- Who do I contact for help or information on state continuation and conversion?
What if I can't afford the COBRA or state continuation premiums or do not want to exercise my COBRA or state continuation rights?
One option may be to apply for health insurance in the individual market. Click on the following link, Individual Market, for more information.
If you cannot afford to pay for medical care right now, a publicly funded program called Medicaid might make it possible for you to get the care you need to stay healthy. Medicaid is a program for families and individuals who have income and resources within the established guidelines. The guidelines and income standards are not the same in every state. It can also lower your costs or cover more benefits if your other coverage is limited. The federal government provides a portion of the funding for Medicaid and sets the guidelines for the program.
For children not covered under a health insurance plan, the Kentucky Children's Health Insurance Plan (KCHIP) offers free or low cost health insurance for children. KCHIP is for children under the age of 19 who do not have health insurance and whose family income is below 200 percent of the federal poverty level.
If you are 65 or older, under 65 with certain disabilities, or an individual with end-stage renal disease (permanent kidney failure requiring dialysis or a kidney transplant), you may be eligible for a health insurance program called Medicare. There are multiple Medicare parts, Part A, B, C and D (prescription drug program). For more information regarding Medicare, please click on the link, Medicare .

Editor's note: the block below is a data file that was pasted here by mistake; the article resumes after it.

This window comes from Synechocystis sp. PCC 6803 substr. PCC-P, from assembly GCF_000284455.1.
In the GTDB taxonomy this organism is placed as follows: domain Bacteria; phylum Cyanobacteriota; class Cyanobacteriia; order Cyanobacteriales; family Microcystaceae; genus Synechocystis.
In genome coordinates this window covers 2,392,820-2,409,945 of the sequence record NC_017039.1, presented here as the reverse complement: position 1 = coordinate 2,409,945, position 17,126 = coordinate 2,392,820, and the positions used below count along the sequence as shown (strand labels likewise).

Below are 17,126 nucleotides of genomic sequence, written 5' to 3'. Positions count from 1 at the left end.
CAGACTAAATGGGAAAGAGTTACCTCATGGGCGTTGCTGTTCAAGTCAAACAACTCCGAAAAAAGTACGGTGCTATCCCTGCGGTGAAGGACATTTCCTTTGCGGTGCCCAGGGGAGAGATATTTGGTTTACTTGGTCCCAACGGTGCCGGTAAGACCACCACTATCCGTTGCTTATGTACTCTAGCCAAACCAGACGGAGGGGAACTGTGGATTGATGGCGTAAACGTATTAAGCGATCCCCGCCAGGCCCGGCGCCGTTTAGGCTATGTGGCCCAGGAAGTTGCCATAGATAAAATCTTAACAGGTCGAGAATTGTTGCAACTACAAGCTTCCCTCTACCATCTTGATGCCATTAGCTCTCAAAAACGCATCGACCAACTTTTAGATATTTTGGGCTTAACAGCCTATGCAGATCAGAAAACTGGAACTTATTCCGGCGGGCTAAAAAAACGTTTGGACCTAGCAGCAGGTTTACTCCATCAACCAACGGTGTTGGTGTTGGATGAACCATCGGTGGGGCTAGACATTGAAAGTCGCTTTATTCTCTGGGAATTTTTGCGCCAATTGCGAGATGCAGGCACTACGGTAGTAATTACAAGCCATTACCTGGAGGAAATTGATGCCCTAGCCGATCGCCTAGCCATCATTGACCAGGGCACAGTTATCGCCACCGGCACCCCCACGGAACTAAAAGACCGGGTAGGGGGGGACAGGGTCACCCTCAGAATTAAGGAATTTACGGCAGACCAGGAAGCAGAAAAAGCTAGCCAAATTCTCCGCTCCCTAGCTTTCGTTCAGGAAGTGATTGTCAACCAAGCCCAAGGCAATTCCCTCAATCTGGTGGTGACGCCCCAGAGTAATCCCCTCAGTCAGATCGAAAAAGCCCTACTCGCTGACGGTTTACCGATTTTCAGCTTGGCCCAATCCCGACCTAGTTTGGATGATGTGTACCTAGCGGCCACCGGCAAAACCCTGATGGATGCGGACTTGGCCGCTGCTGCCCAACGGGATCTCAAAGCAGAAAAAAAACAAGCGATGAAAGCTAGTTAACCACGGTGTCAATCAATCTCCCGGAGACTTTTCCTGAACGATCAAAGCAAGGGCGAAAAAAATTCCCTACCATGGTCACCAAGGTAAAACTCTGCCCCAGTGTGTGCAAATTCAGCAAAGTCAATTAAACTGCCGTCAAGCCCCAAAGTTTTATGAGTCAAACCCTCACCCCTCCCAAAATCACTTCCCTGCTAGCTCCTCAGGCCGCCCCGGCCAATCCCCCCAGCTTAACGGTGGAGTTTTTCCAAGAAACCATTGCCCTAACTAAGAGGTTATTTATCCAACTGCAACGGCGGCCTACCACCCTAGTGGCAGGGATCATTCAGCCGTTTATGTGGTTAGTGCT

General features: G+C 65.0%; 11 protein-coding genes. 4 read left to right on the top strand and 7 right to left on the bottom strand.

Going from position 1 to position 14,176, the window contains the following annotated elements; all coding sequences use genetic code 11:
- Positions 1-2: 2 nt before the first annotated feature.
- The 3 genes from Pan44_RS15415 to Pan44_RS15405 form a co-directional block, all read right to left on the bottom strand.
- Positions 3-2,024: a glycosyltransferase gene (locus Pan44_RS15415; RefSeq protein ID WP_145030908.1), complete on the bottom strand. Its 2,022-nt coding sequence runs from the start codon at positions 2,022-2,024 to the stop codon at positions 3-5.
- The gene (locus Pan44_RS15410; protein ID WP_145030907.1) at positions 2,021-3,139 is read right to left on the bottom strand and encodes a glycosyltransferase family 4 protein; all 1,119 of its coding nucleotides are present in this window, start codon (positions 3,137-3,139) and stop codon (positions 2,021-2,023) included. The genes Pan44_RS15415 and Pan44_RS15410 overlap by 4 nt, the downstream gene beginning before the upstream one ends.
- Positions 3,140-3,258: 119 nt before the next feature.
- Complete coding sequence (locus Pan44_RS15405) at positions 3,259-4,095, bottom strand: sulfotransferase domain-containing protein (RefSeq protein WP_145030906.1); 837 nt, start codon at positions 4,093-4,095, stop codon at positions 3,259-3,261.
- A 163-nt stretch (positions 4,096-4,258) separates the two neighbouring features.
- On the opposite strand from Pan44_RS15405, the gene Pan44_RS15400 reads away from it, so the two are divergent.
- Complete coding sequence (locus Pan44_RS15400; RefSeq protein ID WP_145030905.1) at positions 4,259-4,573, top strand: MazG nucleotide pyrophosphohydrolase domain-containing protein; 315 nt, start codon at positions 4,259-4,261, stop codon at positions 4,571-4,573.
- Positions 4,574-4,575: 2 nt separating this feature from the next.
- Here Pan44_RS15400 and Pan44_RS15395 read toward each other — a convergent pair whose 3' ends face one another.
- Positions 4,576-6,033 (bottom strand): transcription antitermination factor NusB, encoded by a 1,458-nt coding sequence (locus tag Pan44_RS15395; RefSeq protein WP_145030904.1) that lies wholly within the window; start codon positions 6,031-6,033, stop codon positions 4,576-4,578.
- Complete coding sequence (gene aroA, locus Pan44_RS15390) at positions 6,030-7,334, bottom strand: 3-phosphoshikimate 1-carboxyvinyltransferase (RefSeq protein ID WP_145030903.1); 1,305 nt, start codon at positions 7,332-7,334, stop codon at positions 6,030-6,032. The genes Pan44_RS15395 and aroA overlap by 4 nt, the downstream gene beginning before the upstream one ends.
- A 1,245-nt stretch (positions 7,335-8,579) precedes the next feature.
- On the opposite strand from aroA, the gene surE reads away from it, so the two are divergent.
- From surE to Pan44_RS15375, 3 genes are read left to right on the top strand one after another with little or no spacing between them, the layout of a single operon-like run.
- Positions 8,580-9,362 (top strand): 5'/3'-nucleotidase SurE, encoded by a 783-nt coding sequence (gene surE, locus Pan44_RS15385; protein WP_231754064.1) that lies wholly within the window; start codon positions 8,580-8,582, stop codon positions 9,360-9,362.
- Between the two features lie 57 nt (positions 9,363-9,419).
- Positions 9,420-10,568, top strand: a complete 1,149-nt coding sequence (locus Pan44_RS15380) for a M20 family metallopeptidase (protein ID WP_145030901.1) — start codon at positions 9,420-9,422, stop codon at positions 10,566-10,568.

If I am not eligible or cannot afford any of the options identified above, are there other options available?
If you need health care but lack insurance, finding a provider you can afford can be a problem. Fortunately, there are places you can go for a wide variety of health needs that may provide free or reduced cost care. They include some hospitals, health centers and clinics.
These places may provide prenatal care, childhood immunizations, prescription drugs, general primary care and specialized care for more serious conditions including mental health, substance abuse and HIV/AIDS. Anyone can use a community health care center, whether you have health insurance or not. How much you pay will depend on your income.
There are many clinics operating in Kentucky, both privately and publicly funded. Clinics might not be available to you if your earnings exceed a certain amount, but their criteria are not nearly as strict as government-controlled health insurance programs. Clinics may be a good option for people seeking care in the short term.
The National Association of Free Clinics (NAFC) is the only national nonprofit whose mission is solely focused on the needs of free clinics and the populations they serve. There is a link to a list of free clinics in Kentucky in the related documents listed below.
Kentucky Prescription Drug Assistance Program - This program assists the public with accessing prescription drug programs and free medications that are offered by discount drug programs, drug manufacturers and various discount pharmacy programs.
Health Kentucky - This nonprofit organization has formed partnerships with various agencies, professional associations and health care providers to provide free health care and medications to eligible patients.
Community Action agencies located in each county are another valuable resource to help you better understand what may be available to you in your area.